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Until One has Loved an Animal

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Cheryl and I grew up around dogs, and when we were married, it did not take long for us to bring home our first fur babies, a Scottish Terrier and a Wirehair Terrier. Over the years, we’ve had Cocker Spaniels, Bostons, Frenchies, and many other wonderful companions that were members of our family. James Cromwell is quoted as saying, “Domesticated animals are humanizing. They remind us of our obligation and responsibility to preserve and care for all life.”

Animals are truly special creatures, and it’s an honor to share our lives with these remarkable individuals. They are such a blessing for being loyal, protective, and with a sincere desire to love us unconditionally. Therapy animals have proven they have a special sensitivity that can detect human emotions and even the condition of our health. When we make eye contact with our furry friends, it seems they can see into our souls with a pure devotion that is without question. Our last companion was an English bulldog named Teddy Roosevelt, who, at seventy pounds, loved to take turns squeezing into our recliners with us in the evenings. At bedtime, he would labor to make it upstairs for another chance to snuggle with us. Anatole France is quoted as saying, “Until one has loved an animal, a part of one’s soul remains unawakened.”

Sometimes I’m surprised by just how intelligent and aware animals are. Have you noticed that when your companions are lying around and relaxing, they seem to always have one eye on you, and it’s like they listen to every word you say? I believe that for all the things they do not understand, they learn to interpret our voice intonations, certain words, and routines to somewhat figure out what’s going on. Speaking of the ability of animals to comprehend, I want to share a story with you about an amazing and highly adored companion that, for over the last one hundred years, has been declared one of the most intelligent animals ever known. It’s not a dog, dolphin, elephant, or monkey, but rather a horse named “Beautiful Jim Key.” It’s a fascinating and true account of the deep love between a compassionate man and a clever stallion and how this relationship revealed that animals are much more perceptive than was ever imagined.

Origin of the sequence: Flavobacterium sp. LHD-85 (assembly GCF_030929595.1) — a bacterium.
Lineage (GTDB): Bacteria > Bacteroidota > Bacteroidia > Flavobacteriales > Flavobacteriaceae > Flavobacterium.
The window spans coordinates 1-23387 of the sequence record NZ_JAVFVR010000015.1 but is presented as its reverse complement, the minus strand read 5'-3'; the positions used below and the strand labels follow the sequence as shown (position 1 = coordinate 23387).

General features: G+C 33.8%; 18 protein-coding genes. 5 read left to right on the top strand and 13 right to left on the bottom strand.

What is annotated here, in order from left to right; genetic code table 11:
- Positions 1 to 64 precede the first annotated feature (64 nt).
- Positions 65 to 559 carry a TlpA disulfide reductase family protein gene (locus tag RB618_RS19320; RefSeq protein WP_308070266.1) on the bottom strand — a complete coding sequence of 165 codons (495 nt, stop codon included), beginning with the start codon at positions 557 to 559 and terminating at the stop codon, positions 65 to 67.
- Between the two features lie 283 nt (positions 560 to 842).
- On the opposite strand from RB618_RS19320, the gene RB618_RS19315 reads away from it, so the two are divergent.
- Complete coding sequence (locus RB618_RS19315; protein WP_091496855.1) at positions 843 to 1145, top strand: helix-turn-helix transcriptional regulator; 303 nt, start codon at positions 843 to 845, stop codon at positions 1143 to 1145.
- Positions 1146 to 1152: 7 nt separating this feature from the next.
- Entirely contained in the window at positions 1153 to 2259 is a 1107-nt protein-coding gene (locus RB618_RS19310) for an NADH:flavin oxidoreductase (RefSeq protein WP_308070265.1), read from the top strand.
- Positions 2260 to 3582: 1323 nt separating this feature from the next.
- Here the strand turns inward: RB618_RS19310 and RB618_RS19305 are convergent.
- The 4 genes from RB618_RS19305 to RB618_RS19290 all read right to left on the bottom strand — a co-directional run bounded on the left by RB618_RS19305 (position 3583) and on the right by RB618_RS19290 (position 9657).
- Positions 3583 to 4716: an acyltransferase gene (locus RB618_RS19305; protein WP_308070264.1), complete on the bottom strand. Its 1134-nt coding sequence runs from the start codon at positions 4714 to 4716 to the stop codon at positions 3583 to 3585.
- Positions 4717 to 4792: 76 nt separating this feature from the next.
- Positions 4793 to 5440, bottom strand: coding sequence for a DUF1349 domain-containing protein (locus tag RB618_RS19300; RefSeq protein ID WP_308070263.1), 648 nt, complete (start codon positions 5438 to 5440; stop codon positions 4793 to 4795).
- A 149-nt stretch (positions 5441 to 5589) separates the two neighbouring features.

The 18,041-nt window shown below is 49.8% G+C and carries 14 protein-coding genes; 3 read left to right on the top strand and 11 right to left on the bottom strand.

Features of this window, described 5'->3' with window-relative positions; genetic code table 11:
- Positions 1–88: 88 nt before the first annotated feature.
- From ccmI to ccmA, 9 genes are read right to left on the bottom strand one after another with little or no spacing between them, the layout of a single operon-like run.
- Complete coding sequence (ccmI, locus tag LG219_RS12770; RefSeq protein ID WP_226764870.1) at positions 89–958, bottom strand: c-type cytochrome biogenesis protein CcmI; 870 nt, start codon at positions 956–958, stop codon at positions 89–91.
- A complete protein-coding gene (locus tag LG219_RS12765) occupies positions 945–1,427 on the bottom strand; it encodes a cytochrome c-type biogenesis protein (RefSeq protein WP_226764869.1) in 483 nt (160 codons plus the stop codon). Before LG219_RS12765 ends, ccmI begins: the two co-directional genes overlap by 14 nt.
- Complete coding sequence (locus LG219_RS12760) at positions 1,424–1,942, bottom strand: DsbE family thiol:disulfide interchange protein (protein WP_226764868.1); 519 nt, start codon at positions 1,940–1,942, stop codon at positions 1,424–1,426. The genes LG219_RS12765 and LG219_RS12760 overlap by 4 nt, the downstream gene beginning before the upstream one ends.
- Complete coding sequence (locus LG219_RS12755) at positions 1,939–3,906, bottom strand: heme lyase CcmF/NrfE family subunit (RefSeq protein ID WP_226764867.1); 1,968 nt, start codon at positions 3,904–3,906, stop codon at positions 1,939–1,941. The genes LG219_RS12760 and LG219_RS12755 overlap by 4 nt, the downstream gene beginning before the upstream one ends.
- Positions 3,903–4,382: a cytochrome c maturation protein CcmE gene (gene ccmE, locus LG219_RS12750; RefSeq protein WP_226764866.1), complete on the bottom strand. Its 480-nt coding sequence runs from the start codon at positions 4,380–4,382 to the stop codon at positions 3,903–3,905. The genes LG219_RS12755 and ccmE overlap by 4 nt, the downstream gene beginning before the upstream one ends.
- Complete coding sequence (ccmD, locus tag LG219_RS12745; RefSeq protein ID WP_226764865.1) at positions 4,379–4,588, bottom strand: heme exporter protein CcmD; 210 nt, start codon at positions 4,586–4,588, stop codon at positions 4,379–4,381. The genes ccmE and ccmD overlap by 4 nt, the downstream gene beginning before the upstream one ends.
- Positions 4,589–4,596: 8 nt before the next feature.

In the late 1800s, a former slave and self-taught veterinarian named Dr. William Key had the idea of breeding two extraordinary horses with the hopes of producing a super racehorse. The Arabian-Hamiltonian colt was quite a specimen alright, but instead of being a champion athlete, he turned out to be super-intelligent. At birth, the colt was very weak and sickly, and his mother passed away shortly thereafter, which caused William to consider euthanizing him, but instead, a strong bond was formed between them. It’s documented how the wobbly young colt insisted on spending every minute with William, and so he was brought into the house as a member of the family, where he lived and slept. William named the horse Jim on his birth papers along with his own last name, and the nickname “Beautiful” was added later. Right away, Mrs. Key noticed that Jim was very attentive and developing human-like behavior, so she started asking him questions, to which he would nod yes or no. After observing Jim’s desire to communicate, William, the “horse whisperer,” was eager to see just how much Jim could learn.

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William had a gentle and kind personality and slowly began to teach Jim the alphabet, to which he quickly responded by spelling words, understanding math problems, and eventually advanced to sentences and Bible verses. He introduced Jim to local fairs, where they astounded large crowds with Jim’s ability to spell words by putting letters on a rack in the correct order. In 1897, Jim performed at the Tennessee Centennial Exposition, as thousands witnessed his incredible abilities, including President William McKinley, who was quoted as saying, “This is certainly the most astonishing and entertaining exhibition I have ever seen.” Performing all over the country, including at the World’s Fair in 1904, it was said that Jim was the most famous celebrity of this era. With over a million supporters of the “Jim Key Band of Mercy,” which ignited the animal rights movement, Beautiful Jim Key passed away in 1912, and on his grave is displayed the popular slogan “Be kind to animals” as a lasting tribute to God’s spectacular creation.

Dr. William Key. [Credit: Public Domain]

Dr. Holland lives in Central Kentucky, where he is an ordained Christian minister, community chaplain, and author. Read more about the Christian life and his new book about miracles, “Receiving Our Healing,” at billyhollandministries.com or email him at [email protected].

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